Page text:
Woundmate or soulmate and do we know the difference?
Her soul in division from itself
Climbing, falling She knew not where,
Hiding amid the cargo of a steamship,
Her knee-cap broken, that girl I declare
A beautiful lofty thing, or a thing
Heroically lost, heroically found.
No matter what disaster occurred
She stood in desperate music wound,
Wound, wound, and she made in her triumph
Where the bales and the baskets lay
No common intelligible sound
But sang, 'O sea-starved, hungry sea'
― W.B. Yeats, The Collected Poems of W.B. Yeats
There are many reasons I love my job.
What I love most is being able to listen to other people’s stories. Tarot is the greatest aid to a storyteller, each card a snapshot, a document to a moment in time. Over the years I have heard some pretty remarkable tales and some have been really out there in a parallel universe somewhere. Others are inspiring and some can offer healing especially for the reader! It is a long held belief of mine that we get the client we deserve, a mirror to our soul who by an awesome magical act of synergy the client can hold up your own story as they recount their own.
There are many oft repeated stories and perhaps one of these ubiquitous topics would be ‘Are they my soulmate?'
I think it takes a lot of courage to be in a relationship. A dynamic between two humans is complex, challenging, bewildering but oh so rewarding. A relationship can provide fertile ground for growth and evolution. A meaningful relationship does not necessarily have to be couched in intimacy but can be found at work, the gym or that person you sit next to regularly on the bus to town. We were not born to be islands. Human life depends entirely on our ability to be interdependent on each other.
Yet, more often than not, people want to know about the relationship that makes them feel something.
They want to feel the fire in the belly, the swollen heart, the swirling thoughts, a destiny that threw them both together. Were we together in a past life? Do they love me? Are we soulmates? There is a wistfulness in these questions. A rising up of the spirit as it makes sense of its path and purpose.
Strength is found doing the work of one’s soul. People come into our lives to drive us further the work of one’s soul is the great work.
Looking for a soulmate.
I have come to understand that when someone is looking for their soulmate they are really expressing a desire to be attuned to nature, to be conscious of renewal and transformation. Therein lies a need for passion, it is not the heavens we are looking for connection with, but the Earth.
Through relationships we hope to experience spirit through love and sharing with others.
A harmonious union that emphasises all the good things about being human, compassion and community. We are all part of the same body, when we love we are loving self, when we fight we are fighting self, we are to dispense with the struggle and instead seek out the importance of joy, that joy that comes naturally, free from guilt and shame and all the other dark aspects that keep us close to the shadow. When we are connected with another and it feels ‘meant to be’ we can recover the hidden facets of self through love and passion; we become whole.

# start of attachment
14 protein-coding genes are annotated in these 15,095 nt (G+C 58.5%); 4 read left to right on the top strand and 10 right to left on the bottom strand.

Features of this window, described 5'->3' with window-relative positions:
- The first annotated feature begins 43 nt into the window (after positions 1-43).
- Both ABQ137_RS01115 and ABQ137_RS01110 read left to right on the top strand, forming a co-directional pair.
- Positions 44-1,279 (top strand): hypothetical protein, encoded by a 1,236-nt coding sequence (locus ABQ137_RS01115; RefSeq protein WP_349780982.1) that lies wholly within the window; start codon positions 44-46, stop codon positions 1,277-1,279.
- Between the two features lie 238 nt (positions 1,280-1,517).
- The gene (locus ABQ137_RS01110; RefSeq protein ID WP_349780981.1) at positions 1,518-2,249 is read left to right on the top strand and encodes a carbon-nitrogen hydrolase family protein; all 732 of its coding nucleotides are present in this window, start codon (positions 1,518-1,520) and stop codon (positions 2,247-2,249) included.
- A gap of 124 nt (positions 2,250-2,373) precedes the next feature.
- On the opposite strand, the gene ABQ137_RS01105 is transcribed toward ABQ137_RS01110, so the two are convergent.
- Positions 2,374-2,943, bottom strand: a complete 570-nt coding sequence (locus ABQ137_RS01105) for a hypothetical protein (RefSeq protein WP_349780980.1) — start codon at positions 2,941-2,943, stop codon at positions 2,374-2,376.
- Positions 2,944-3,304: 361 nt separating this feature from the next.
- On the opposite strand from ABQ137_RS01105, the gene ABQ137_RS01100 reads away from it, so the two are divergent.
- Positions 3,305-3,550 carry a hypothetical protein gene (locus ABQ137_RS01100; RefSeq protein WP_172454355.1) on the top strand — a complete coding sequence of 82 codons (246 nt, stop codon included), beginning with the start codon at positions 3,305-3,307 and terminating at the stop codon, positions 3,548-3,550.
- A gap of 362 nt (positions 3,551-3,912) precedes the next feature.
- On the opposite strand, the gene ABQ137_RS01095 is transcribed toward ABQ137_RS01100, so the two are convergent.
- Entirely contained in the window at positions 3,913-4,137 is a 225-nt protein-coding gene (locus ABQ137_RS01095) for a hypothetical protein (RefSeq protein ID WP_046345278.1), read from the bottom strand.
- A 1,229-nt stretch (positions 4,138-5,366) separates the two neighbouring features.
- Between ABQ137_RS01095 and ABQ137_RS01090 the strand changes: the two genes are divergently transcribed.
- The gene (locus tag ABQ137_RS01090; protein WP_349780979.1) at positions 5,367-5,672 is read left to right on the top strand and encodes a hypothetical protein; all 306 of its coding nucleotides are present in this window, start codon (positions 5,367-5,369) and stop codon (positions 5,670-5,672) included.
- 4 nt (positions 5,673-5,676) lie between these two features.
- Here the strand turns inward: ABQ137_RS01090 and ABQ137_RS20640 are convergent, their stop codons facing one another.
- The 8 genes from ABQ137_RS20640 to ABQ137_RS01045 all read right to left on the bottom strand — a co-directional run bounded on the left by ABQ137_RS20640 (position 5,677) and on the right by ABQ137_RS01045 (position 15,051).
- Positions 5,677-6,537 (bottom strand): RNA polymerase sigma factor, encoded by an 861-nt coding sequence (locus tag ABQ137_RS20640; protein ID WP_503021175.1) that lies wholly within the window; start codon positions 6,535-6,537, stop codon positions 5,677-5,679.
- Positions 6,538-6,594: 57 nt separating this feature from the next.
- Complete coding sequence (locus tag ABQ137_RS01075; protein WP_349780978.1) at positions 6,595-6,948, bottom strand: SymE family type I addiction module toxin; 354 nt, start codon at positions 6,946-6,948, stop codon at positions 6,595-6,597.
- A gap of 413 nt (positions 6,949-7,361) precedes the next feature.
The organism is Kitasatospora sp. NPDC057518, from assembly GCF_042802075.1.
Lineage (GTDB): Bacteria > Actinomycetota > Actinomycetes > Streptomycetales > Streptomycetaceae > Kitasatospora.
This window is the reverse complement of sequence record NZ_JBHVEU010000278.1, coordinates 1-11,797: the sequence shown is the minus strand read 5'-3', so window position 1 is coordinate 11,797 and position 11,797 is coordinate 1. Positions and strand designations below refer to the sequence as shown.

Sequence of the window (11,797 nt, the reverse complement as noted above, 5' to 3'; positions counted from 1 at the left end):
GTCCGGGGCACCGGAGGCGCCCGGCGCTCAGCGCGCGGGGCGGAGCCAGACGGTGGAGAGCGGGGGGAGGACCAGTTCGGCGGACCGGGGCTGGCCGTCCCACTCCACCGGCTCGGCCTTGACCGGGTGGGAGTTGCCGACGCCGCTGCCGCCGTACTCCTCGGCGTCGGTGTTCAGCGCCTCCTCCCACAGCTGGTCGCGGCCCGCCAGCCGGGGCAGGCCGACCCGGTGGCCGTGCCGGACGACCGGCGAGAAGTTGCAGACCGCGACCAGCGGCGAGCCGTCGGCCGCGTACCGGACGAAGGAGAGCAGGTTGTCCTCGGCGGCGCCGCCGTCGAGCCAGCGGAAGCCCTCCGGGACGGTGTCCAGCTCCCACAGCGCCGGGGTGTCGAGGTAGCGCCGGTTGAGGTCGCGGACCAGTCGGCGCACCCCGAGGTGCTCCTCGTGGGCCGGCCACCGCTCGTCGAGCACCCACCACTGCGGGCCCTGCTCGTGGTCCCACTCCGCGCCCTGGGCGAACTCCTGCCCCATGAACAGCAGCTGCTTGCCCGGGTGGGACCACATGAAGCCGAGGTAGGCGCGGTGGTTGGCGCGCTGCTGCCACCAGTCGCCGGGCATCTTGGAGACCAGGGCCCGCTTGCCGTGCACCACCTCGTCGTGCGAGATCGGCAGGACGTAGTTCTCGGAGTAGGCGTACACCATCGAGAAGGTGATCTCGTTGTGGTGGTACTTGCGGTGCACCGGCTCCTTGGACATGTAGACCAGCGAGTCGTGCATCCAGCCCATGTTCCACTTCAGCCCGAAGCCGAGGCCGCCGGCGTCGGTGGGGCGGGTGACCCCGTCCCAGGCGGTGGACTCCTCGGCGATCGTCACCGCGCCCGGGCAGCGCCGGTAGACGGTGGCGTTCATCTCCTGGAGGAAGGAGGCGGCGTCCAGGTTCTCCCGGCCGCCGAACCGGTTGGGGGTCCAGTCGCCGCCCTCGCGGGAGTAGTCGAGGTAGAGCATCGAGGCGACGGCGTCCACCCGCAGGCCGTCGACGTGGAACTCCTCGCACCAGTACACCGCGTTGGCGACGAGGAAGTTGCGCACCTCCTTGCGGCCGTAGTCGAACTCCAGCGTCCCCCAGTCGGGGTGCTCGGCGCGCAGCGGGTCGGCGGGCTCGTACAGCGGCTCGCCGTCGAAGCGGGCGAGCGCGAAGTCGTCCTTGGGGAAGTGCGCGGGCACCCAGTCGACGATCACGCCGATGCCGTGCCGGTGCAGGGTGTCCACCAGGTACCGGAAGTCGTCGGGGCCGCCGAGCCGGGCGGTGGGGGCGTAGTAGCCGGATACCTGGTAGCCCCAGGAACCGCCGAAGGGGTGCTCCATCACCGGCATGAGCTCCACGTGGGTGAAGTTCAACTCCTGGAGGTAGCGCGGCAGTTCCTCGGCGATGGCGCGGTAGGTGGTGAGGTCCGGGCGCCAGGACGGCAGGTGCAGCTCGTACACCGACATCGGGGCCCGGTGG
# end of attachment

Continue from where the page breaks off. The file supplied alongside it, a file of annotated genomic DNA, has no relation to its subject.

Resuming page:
Soul relatedness is an unfathomable connection with another, a sharing that embodies emotion and spirit.
However, there is another question...is this person my soulmate or my woundmate? Soulmates do not always bring the confectionary of a relationship to the table. They can often bring hard lessons that shake us up and spin us around. It is a commonly held thought that this matrix of perplexities is karmic and reinforces the notion of a destined union. Soulmates change our life for the better, they are not a possession but a driving force that encourages us to reach those milestones that mark our progress through the world.
What of the wound?
I have witnessed so many people identify a significant person as a soulmate when in fact they are a woundmate.
We all have a wound. The idea is that we close and heal that wound, it too can be a catalyst for growth and depth, but it does not define you totally. Wounds are transient by their very nature it is us that make them a permanent fixture.
We can become attracted to each other through the wound, we recognise the wound in each other, it is all that we see in the mirror. The source of the wound is in our past: childhood, first relationships, dysfunctional reasoning, dashed opportunities that didn’t return. Our society enslaves us to poverty consciousness which creates and then feeds the wound. The lack of love speaks louder than the ability to love, yet love is our gift to the world.
A woundmate is an attachment, a toxic, exhausting, dependent, troublesome attachment.
We perpetuate out worn cycles that we have failed to heal through lack of awareness and we manifest them in our dealings with others. We mistake it for love. Every time that wounds is ripped open again, we are reminded of the pain and the struggle of our abuse, we think we have a common cause with our partner and all the while the spirit is imploring us for love, to love and be loved.
The woundmate cannot bring things into unity or harmony only a reminder. A woundmate cannot reunite all the subterranean aspects of self.
The positive element of the woundmate is that we can be reminded of our foibles.
We can be reminded of our foibles and that which we should turn into a resounding positive affirmation of life. If we keep reliving old pain we do not give the opportunity for new life to emerge.
Are we missing something?
Yes. If the woundmate resonates with us then we have to look at the invisible light that brings the needy for comfort and warmth. How much do WE need? By discovering our spiritual potential and diving into the life giving waters of the spirit we can transform old wounds into a restoration.